When to take a DNA paternity test?

Everyone has doubts in their life. To establish a strong bond between the father of your child and your baby, you may decide to use certain methods to establish and verify who is the biological father of your child. Fortunately, there are different methods you can use to put your mind at ease, many of which you can do from the comfort of your own house.

When can I take a home DNA paternity test?

The earliest you can take a home DNA paternity test is 9 weeks gestation with a prenatal non-invasive paternity test.  The prenatal test involves taking a blood sample from the mother and the hypothetical father, since the baby’s DNA is within the mother’s bloodstream after 9 weeks, reach out to testmeDNA.com to find out more info.

How accurate is the prenatal test?

Since this test is processed in a lab, there is a 99% probability of whether the tested potential father is the biological father.

Home DNA paternity test vs. doctor’s office

When a doctor orders a paternity test, the professional uses a painless cheek swab to collect a sample from the potential father. Some doctors may also insist on drawing blood to ensure the test is completely accurate. However, cheek swabs are the most widely used method due to DNA extraction and analysis techniques.

As long as users follow the home DNA paternity test directions carefully and accurately, the quality of the cheek sample should be just as good as the one collected in a doctor’s office.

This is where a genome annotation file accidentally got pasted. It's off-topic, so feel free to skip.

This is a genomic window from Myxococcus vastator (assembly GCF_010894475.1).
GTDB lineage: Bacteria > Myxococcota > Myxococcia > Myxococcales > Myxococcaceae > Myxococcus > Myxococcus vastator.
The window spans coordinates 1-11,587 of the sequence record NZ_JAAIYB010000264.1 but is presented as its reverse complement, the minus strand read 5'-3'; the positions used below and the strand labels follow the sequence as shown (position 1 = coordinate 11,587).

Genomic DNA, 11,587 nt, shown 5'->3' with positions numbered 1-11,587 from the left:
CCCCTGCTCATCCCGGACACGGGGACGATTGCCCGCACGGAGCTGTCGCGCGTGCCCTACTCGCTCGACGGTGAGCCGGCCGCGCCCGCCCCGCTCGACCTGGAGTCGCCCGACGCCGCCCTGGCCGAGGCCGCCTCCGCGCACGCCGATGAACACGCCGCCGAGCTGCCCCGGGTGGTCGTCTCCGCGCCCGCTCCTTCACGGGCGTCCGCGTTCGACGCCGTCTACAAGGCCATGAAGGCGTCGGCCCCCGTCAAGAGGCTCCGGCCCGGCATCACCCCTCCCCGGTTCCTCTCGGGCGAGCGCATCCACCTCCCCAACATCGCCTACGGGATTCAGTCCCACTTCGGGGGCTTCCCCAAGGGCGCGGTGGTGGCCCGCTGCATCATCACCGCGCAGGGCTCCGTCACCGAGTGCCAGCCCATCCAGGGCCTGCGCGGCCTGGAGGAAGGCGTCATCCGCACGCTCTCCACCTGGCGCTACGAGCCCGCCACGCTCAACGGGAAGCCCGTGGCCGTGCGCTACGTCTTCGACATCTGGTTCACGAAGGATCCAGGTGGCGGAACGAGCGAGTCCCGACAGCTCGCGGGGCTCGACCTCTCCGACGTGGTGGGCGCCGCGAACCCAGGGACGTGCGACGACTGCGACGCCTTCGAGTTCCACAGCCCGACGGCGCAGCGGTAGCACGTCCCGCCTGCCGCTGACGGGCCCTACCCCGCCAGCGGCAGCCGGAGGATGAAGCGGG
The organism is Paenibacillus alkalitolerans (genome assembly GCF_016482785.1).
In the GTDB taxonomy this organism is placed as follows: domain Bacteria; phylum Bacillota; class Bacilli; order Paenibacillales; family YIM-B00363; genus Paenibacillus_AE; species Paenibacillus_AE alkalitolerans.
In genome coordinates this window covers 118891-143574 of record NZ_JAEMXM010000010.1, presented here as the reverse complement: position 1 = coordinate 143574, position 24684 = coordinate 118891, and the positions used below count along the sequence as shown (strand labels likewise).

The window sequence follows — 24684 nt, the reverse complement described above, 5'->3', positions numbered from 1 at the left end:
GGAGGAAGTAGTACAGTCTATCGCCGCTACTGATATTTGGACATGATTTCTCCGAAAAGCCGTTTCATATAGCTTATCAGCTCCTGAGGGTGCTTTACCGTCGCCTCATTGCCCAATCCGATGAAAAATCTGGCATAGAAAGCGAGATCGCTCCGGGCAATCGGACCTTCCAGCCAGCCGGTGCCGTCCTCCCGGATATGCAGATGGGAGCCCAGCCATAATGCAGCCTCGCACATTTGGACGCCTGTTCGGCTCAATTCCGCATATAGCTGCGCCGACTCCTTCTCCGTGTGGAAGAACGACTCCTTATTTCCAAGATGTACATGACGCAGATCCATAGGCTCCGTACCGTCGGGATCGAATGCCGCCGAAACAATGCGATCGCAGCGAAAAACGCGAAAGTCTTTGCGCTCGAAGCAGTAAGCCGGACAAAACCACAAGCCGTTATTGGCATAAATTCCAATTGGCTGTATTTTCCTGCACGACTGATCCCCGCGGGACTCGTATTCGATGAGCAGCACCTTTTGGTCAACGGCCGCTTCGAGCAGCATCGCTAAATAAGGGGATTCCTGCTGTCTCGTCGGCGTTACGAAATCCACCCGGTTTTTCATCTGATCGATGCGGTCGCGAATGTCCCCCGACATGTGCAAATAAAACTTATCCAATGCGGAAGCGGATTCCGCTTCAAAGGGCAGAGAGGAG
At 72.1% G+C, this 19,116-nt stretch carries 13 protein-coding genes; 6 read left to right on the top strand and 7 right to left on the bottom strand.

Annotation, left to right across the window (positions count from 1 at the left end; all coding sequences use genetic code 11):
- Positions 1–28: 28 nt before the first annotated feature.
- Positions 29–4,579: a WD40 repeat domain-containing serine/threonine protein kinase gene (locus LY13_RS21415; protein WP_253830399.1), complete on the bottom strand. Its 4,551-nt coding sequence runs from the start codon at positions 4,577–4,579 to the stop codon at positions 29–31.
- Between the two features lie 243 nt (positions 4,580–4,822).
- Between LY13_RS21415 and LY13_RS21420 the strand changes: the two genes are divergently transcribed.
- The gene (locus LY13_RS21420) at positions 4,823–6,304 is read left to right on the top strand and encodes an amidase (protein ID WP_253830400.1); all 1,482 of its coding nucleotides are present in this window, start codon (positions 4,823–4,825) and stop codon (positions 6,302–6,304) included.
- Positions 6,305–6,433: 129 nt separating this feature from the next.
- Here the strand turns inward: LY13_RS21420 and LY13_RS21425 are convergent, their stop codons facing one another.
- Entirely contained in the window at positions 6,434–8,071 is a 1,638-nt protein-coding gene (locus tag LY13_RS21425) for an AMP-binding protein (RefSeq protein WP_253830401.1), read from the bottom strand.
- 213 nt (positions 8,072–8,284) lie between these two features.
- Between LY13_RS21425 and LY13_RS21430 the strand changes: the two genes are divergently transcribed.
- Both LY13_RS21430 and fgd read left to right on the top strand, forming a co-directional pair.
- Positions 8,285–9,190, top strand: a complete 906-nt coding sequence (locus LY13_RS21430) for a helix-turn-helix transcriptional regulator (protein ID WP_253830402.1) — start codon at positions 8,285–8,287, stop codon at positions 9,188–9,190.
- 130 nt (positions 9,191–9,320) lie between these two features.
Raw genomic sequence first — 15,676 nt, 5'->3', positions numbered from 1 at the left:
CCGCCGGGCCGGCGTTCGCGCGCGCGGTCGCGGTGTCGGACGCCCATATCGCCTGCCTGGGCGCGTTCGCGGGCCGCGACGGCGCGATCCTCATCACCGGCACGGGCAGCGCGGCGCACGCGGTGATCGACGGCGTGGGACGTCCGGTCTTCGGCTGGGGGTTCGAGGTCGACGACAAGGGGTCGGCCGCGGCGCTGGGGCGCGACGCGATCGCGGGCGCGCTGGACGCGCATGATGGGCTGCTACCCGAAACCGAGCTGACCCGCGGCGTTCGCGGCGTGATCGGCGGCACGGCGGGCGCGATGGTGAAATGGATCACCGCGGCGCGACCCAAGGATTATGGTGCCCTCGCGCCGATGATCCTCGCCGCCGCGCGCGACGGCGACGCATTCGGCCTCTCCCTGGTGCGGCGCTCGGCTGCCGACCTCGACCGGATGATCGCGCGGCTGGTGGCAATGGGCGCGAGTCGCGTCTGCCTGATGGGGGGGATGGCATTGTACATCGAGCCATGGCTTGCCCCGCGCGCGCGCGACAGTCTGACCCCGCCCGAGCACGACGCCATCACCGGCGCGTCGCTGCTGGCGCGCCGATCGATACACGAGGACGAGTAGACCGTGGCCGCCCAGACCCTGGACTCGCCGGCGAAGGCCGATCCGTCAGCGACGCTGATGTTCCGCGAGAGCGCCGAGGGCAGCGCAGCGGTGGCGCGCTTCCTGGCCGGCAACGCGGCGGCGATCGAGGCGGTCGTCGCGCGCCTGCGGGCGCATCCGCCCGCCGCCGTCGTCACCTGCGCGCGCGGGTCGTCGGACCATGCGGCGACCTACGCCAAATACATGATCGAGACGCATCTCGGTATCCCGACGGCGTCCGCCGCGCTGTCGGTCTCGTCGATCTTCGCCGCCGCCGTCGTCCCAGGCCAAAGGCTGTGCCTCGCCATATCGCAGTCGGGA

How much does a home DNA paternity test cost?

The cost for an at-home paternity test for one father and one child is $139 to run through the lab. The total cost for a legal paternity test with results that can be used in court stats at $300. Lastly, depending on what laboratory is used, the cost for a paternity test at a doctor’s office can be $400 or more.

Differences between home DNA paternity test vs. doctor

There is one main positive of using a home DNA paternity test compared to visiting a laboratory and doctor’s office.

  • Convenience – the home DNA paternity test is convenient and stress-free, allowing you to do the procedure on your own time and from the comfort of your own home.

However, there is a negative to using a home DNA paternity test compared to a doctor’s office swab.

  • Inadmissible results – When you do an at-home test, the results are not court-admissible, meaning the court cannot verify that all participants were properly registered. This means the DNA testing results cannot be used to prove paternity or a father relationship in a court or legal battle.


Some women may choose to have a potential biological father tested using a home DNA paternity test due to the convenience, stress-free nature, and ease of use. However, you need to keep in mind the results of this home test are not court-admissible. In this case, you will need to go to a doctor’s office to take a DNA paternity test and prove the relationship between the father and child.